used with permission from FTC Business Center Blog
by Amy Hebert
You may have heard about it in the news: reports that Russian hackers have stolen more than a billion unique username and password combinations, and more than 500 million email addresses, grabbed from thousands of websites. What steps should you take?
First, gather your tech team to make sure security procedures are in place and up to date at your business. Next, your family, friends, employees, and customers may be looking to you for advice. We asked our resident expert, Maneesha Mithal, director of the FTC’s Division of Privacy and Identity Protection, to answer some of the questions you’re likely to hear.
Q. How do I know if my information was part of this hack?
A. You really don’t, so don’t take any chances. Change the passwords you use for sensitive sites like your bank and email account – really any site that has important financial or health information. Make sure each password is different so someone who knows one of your passwords won’t suddenly have access to all your important accounts. We have some tips for creating strong passwords – strong, as in hard to guess.
Some online services also offer “two-factor authentication.” To get into your account, you need a password plus something else, like a code sent to your smartphone, to prove it’s you. We recommend that people use this service when it’s available. If you think your email account might already have been affected by a hack, here’s what you can do.
Q. Is creating new passwords enough?
A. Once you have strong passwords, you need to keep them safe. Think twice when you’re asked to enter usernames and passwords, and never provide them in response to an email. For example, if you get an email or text that seems to be from your bank, visit the bank website directly rather than clicking on any links — which could contain malware – or calling any numbers in the message. Scammers impersonate well-known businesses or the government to trick you into handing over your information.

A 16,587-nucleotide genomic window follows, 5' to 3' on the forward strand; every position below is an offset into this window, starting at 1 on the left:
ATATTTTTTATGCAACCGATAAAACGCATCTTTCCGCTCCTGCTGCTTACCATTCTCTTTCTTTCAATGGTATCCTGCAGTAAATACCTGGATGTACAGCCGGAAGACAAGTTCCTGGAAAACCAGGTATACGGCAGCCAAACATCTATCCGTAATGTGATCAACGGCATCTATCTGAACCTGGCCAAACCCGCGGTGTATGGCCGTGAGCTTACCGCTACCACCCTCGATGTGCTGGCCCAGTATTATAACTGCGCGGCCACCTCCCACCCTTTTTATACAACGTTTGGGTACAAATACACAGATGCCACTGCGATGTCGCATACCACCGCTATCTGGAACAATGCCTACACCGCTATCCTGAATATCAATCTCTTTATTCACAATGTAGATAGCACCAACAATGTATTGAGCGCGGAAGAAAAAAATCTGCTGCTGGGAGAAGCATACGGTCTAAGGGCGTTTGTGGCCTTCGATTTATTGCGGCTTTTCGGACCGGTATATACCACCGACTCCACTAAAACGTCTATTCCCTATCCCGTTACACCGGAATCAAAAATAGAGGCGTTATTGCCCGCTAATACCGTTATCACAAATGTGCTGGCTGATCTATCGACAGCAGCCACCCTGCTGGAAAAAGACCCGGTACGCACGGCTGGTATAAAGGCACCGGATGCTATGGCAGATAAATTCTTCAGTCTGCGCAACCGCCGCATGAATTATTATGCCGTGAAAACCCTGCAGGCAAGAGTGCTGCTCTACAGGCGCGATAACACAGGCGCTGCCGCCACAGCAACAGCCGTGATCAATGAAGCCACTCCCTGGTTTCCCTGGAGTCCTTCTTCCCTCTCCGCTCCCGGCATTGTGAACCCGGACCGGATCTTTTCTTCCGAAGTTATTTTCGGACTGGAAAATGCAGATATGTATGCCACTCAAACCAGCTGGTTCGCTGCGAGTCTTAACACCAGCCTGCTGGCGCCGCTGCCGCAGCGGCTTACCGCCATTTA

Q. Is there anything else I can do?
A. It’s unlikely this will be the last time you’re affected by a hack or data breach. One way to increase the chance you’ll catch someone trying to misuse your information is to review your credit card and bank account statements regularly. If you see charges that you don’t recognize, contact your bank or credit card provider right away and speak to the fraud department.
You also can check your credit reports for free every few months atAnnualCreditReport.com or call 1-877-322-8228. Your credit report includes information about your credit card accounts and other bills you pay, so it’s a good way to find out if someone has opened credit in your name. You’re entitled to a free report every 12 months from each of the three credit bureaus – Equifax, Experian and TransUnion. If it turns out you are a victim of identity theft, you can find the steps you should take to deal with it at ftc.gov/idtheft.
Q. How can someone make sure this doesn’t happen to them again?
A. Unfortunately, you can’t. But by taking these steps, you can lessen the odds scammers will get a hold of your information, and also minimize the consequences if they do.
To learn more, contact us today.
Bryan Antepara: IT Specialist
Bryan Antepara is a leader in Cloud engagements with a demonstrated history of digital transformation of business processes with the user of Microsoft Technologies powered by the team of eMazzanti Technologies engineers.
Bryan has a strong experience working with Office 365 cloud solutions, Business Process, Internet Information Services (IIS), Microsoft Office Suite, Exchange Online, SharePoint Online, and Customer Service.
He has the ability to handle the complexity of moving data in and out of containers and cloud sessions, makes him the perfect candidate to help organizations large and small migrate to new and more efficient platforms. Bryan is a graduate of the University of South Florida and is Microsoft Certification holder.